Welch v. City of Biddeford Police Department, No. 20-1474 (1st Cir. 2021)

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Justia Opinion Summary

The First Circuit affirmed in part and vacated and remanded in part the decision of the district court granting summary judgment in favor of Defendants and dismissing Plaintiffs' complaint alleging that Defendants had violated their federal constitutional substantive due process rights under the state-created danger doctrine, holding that remand was required.

In 2012, Alivia Welch, Susan Johnson, and Derrick Thompson called the Biddeford Maine Police Department and reported that their landlord, James Bak, had made death threats to them. Police Office Edward Dexter responded to the call. Officer Dexter left without ascertaining whether Bak indeed had a gun. Four minutes later, Bak shot and killed Welch and Thompson and injured Johnson. Plaintiffs - Johnson and the estates representing Welch and Thompson - filed suit. The district court granted summary judgment for Defendants. The First Circuit remanded the case in light of this opinion, holding that remand was required to determine whether Officer Dexter was entitled to qualified immunity before addressing whether Officer Dexter violated Plaintiffs' substantive due process rights under the state-created danger doctrine.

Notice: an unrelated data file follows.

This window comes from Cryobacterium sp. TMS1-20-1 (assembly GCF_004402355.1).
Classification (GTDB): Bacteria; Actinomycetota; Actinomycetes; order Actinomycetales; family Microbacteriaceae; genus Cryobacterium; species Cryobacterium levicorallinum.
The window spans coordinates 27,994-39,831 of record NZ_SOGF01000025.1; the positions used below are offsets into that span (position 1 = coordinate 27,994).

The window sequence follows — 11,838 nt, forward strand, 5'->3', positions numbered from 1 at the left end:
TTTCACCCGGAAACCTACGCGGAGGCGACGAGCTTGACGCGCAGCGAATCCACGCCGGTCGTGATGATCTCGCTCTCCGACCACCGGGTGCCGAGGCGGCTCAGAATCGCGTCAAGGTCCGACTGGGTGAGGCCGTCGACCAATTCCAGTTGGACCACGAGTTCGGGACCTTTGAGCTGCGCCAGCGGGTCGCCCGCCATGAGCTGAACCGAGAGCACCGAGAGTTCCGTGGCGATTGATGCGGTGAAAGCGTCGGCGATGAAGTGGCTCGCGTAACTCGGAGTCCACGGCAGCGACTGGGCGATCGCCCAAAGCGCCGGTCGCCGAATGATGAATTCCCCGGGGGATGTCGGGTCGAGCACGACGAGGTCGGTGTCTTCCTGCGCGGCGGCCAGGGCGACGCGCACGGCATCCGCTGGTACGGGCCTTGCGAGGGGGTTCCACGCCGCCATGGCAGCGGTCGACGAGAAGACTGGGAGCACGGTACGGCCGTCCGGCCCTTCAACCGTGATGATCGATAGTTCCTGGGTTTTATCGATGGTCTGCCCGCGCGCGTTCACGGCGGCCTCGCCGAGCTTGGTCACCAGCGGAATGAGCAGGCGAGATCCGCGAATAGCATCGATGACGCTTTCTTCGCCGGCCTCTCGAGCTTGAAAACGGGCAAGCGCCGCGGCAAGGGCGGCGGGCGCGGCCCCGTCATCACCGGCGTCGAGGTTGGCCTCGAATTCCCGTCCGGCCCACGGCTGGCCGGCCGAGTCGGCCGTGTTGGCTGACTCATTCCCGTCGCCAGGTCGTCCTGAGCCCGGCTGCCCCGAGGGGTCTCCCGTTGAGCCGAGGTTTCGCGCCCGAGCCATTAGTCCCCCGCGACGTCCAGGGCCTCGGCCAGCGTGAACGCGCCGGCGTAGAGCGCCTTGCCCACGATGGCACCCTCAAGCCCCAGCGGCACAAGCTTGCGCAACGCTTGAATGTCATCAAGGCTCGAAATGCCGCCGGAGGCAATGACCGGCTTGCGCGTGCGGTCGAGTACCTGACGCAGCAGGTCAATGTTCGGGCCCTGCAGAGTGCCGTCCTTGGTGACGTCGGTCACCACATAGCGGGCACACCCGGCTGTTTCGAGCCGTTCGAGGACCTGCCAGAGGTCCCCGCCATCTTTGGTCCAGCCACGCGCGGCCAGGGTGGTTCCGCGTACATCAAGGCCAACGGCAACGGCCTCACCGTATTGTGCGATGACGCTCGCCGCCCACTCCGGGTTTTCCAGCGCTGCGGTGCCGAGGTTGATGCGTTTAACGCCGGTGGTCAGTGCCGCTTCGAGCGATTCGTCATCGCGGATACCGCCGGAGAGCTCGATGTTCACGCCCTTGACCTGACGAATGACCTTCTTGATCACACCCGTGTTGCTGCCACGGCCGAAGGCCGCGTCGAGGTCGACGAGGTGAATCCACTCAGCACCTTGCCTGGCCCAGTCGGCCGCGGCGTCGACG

The court issued a subsequent related opinion or order on September 8, 2021.